Make sure you do your research and take your own learning style into account. Do you need a lot of structure, or are you a self-starter who will take the initiative with only loose sets of instructions? Some courses are entirely self-paced; is that a good fit for you? Or do you need a program set up more like a classroom with more accountability?


Some options to check out include Springboard, which relies heavily on your motivation, and you also get a mentor like myself to help you in your journey. (Get $1000 off your UX Design course at Springboard with code: UglyUnicornsSB1000)


Or, for more structure, look at Georgia Techs’ Bootcamp. It’s not a simple program: it costs about $10,000. But you’ll get all the structure you need, individual attention, and real people to study and interact with. It’s basically like a mini UX team, with conflict resolutions and decisions to be made.


Many people cringe about spending $5-10K on a Bootcamp. I get it; I really do.


But if you use that investment to work towards getting a better job with a better salary, now is it worth it? And that’s why I don’t like when people focus on getting free resources because that just doesn’t give you as much opportunity in the long term. Investing in yourself is necessary for almost any real growth.


Take my YouTube channel and podcast as examples. I had to invest in the equipment; microphones don’t grow on trees! I invest my time and share my knowledge as best I can. I do it for fun, but it sure isn’t free. That’s not a complaint; that’s just reality.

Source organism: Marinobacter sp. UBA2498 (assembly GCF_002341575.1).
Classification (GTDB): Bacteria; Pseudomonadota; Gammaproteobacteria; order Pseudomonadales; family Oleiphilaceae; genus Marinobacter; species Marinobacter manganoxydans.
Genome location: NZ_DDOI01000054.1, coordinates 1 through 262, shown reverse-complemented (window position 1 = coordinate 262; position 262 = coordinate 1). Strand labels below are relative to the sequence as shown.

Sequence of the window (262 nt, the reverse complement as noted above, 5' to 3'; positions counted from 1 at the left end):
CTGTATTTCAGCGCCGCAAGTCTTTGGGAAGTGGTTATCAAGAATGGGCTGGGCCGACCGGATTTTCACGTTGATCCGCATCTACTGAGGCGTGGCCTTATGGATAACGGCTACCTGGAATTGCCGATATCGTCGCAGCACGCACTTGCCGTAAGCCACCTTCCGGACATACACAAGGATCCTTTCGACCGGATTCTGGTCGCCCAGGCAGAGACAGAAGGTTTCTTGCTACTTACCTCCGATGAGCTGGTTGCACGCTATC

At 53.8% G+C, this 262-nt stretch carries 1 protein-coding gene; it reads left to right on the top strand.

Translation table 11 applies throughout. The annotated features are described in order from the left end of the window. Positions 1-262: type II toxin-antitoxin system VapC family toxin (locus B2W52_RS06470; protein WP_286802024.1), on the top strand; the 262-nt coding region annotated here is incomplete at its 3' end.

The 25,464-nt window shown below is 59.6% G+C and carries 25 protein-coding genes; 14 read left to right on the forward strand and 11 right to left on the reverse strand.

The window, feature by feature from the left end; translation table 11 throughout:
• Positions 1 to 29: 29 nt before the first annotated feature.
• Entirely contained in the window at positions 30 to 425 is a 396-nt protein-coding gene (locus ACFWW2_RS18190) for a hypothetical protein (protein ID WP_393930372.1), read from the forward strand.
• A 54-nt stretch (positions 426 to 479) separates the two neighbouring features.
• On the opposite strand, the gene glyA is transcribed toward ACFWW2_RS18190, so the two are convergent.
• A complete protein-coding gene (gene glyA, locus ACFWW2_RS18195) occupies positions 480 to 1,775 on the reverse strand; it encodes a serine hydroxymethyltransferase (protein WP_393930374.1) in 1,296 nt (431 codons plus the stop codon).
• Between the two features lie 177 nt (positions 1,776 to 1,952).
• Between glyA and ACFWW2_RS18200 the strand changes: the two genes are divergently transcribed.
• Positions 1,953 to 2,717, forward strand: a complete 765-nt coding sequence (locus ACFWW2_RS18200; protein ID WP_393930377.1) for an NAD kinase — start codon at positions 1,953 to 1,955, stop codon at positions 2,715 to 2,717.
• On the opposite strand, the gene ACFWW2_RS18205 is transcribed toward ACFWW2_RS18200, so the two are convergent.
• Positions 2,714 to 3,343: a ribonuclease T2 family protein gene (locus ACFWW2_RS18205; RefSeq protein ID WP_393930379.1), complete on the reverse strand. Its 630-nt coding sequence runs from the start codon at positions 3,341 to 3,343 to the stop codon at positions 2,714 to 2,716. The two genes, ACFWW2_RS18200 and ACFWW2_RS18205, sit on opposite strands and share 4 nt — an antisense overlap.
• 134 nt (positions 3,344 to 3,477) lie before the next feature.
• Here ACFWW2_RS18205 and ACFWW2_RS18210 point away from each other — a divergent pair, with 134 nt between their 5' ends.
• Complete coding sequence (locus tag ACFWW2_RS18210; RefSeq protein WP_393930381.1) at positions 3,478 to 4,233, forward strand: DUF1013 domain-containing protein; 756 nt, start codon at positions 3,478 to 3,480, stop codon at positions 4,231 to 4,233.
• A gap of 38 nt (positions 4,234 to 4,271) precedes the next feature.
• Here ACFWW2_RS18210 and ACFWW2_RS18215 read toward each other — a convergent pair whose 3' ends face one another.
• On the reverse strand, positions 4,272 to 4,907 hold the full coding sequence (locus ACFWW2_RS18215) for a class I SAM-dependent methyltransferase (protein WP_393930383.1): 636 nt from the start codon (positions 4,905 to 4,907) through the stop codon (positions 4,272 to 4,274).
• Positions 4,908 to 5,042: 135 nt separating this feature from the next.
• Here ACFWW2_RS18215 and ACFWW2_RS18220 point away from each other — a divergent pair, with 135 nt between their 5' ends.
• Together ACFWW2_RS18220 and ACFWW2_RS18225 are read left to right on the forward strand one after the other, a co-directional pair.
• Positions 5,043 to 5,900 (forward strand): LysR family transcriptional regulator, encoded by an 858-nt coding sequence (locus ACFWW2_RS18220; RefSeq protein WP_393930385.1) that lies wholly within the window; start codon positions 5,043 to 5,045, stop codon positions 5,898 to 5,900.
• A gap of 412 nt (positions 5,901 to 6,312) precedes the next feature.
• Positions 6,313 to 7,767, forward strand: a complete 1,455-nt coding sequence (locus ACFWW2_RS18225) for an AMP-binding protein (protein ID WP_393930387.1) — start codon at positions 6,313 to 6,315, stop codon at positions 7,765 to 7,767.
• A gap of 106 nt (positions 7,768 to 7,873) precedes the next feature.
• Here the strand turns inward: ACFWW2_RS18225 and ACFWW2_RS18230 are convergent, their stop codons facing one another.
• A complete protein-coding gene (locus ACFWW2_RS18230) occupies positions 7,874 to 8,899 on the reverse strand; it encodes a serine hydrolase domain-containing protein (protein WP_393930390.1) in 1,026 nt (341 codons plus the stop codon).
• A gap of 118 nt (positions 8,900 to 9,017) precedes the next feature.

When you approach investments as a positive thing, you will reap the benefits much more than if you just take what you can get for free. Yes, there’s a lot you can learn for free! But your mindset is essential, so just be careful that you’re still coming at this from a positive angle.


What About Certification?

I don’t actually believe that certifications are what will make or break your UX career. I don’t have one, and I’m doing fine! Most companies care about your ability to learn, are you coachable, and your skills. More so than any piece of paper you can show them.


That’s why I’m a big advocate of building your portfolio quickly and applying for jobs before you finish your UX Bootcamp. When the right opportunity presents itself, you don’t want to have your nose buried in a class with no chance of noticing it!


Start NOW with building your portfolio and case study presentations. Make sure they not only look good but tell a clear story. If you need someone to look at your work, I can help you!  


You don’t need to know everything right away. You don’t even necessarily need to be a UX Unicorn. You just need to show up and prove that you are ready to be an excellent teammate.


I hope this encourages you to move forward with a bit more confidence! You can get a UX job without a UX Bootcamp. You can start a UX Bootcamp and move on whenever you’re ready. And you can invest in a program that makes sense for you and apply for jobs as you go.


All I’m saying is that you have options! Keep a positive attitude, and like I always say: don’t just be a unicorn, be an Ugly Unicorn.


PS. Oh hey, one more DO… hit me up here to learn more about how you can become an Ugly Unicorn. You know you want to.


Ugly Unicorns website.

PSS. Get $1000 off your UX Design course at Springboard with code: UglyUnicornsSB1000.